(HUDSON, N.Y.) – A citizens group is expected to announce a grassroots campaign to change the city’s unconstitutional and unfair method of governance at the Hudson Area Library on Wednesday, June 15, at 5pm.
The Fair & Equal Campaign will host a town hall-style meeting at the Hudson Area Library on Thursday, June 23, at 6pm, when the group will make a presentation and answer questions about its plan.
Organizing under the banner of the Fair & Equal Campaign, the group seeks to replace Hudson’s singular weighted voting system with the one used by every other American city, whereby aldermen represent populations of equal size and cast one vote apiece, thereby upholding the constitutional principle of “One Person, One Vote” enshrined in a U.S. Supreme Court ruling exactly 52 years ago to the day: June 15, 1964.
Hudson is composed of five wards, each represented by two aldermen, who are assigned differently weighted votes in the City Council when they decide the city’s laws, taxes, and spending. Weights are calculated based on the wards’ population, then adjusted using a complicated and poorly understood mathematical algorithm.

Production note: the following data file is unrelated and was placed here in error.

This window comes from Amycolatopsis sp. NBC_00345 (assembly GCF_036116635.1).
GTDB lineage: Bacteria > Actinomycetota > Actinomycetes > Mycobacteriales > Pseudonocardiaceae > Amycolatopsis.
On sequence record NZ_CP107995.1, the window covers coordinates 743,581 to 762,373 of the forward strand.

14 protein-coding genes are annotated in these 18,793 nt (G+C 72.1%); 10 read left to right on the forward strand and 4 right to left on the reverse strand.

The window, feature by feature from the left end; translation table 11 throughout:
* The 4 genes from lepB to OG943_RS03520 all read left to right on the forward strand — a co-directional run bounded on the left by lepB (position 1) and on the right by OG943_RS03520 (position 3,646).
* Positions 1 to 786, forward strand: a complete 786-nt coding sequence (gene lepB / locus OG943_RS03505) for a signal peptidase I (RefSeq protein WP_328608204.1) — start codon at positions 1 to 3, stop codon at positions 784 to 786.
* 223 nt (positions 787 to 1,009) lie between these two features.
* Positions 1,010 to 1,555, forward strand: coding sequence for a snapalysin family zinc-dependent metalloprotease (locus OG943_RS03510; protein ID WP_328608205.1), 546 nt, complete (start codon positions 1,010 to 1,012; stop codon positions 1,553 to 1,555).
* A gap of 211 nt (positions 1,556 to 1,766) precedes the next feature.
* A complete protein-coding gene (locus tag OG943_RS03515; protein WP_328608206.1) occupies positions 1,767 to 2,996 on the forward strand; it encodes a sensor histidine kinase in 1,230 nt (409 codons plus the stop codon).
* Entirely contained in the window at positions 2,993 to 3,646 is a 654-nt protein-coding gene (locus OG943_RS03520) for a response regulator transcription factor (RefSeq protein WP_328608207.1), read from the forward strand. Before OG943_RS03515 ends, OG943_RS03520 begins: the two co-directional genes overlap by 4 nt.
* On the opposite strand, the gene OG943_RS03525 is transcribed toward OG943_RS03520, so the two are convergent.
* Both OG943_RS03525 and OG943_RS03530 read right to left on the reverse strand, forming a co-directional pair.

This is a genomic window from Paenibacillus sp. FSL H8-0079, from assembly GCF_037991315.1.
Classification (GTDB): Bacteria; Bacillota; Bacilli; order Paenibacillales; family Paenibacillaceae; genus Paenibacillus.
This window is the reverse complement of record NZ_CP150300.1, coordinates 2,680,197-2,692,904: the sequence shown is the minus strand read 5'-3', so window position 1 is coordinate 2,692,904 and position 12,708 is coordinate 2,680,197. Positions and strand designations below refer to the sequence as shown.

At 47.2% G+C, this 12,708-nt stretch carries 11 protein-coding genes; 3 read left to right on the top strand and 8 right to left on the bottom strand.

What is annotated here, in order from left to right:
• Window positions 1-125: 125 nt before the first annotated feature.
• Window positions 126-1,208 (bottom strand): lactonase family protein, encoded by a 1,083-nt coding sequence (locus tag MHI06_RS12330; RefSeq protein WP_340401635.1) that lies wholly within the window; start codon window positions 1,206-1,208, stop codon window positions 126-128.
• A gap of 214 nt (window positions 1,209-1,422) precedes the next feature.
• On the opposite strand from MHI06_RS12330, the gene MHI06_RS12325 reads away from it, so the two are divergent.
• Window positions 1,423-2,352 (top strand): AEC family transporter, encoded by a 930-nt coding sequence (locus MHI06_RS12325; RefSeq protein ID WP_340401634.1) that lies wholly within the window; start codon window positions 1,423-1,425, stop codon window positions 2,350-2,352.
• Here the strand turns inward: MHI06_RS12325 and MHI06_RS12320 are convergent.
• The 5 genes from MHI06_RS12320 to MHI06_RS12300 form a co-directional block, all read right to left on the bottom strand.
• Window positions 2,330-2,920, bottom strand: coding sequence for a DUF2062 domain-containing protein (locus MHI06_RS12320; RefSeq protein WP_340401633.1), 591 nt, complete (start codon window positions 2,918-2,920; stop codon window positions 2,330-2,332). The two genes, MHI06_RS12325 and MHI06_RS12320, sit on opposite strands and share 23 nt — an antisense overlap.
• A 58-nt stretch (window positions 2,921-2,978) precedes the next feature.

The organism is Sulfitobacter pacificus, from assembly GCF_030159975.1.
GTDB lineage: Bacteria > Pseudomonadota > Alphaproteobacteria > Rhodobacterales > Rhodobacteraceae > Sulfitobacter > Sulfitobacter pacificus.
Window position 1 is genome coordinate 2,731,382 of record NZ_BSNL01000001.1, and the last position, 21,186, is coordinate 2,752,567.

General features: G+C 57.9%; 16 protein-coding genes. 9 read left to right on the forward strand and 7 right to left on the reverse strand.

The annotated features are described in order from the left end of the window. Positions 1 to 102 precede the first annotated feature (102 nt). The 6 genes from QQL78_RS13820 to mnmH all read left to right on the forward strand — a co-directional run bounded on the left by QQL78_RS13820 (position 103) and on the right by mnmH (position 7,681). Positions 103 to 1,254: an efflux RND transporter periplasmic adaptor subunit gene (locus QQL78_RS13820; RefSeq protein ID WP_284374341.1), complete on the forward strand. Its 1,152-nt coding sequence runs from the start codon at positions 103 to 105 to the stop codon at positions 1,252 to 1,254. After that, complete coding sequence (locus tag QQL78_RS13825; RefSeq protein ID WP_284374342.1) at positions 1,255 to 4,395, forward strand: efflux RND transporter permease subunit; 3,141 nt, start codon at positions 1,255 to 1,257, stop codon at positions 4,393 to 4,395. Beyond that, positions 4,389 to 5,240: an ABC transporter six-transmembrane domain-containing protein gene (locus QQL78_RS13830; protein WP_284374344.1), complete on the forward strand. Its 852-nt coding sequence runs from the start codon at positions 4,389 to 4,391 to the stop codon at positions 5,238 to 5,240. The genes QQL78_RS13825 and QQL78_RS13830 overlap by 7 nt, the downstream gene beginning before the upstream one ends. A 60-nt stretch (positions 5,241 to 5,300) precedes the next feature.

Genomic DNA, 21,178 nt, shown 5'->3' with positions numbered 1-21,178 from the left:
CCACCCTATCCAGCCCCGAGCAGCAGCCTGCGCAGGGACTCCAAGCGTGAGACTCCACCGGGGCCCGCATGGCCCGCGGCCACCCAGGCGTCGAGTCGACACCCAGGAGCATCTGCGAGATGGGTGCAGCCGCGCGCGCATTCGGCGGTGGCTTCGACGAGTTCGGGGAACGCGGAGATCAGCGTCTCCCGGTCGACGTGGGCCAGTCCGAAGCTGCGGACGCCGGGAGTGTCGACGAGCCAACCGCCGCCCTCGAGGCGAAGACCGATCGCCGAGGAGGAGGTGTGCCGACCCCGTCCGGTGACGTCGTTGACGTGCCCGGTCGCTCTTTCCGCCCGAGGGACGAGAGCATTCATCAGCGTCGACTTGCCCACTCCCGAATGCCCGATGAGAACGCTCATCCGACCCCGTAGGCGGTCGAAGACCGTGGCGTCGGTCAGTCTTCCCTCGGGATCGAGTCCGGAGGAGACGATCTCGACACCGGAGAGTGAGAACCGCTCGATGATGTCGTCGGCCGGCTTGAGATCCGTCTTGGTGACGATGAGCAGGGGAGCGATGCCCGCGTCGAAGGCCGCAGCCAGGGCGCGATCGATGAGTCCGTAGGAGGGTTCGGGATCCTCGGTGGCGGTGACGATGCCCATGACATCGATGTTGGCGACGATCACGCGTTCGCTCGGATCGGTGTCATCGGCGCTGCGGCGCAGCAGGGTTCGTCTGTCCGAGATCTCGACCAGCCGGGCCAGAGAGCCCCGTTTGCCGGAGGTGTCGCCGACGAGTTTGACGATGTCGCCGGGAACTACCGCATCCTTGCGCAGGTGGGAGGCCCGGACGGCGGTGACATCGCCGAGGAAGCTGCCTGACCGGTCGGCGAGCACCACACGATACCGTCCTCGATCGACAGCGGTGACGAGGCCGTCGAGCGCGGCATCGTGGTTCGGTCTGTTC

In this system, it is possible for laws to pass with as few as four of eleven Council members voting “aye,” or as many as eight, depending on the weights. A resolution to override a mayoral veto can be defeated with only two members voting “nay.”
“Hudson is the only American city that assigns residents vastly different levels of representation in their local government, based on where they live,” said Don Moore, the city’s former Common Council President and current Third Ward Supervisor.
“Our Constitution guarantees each person equal representation in their government. Hudson is not an exception,” says Kevin Hannan, a campaign organizer.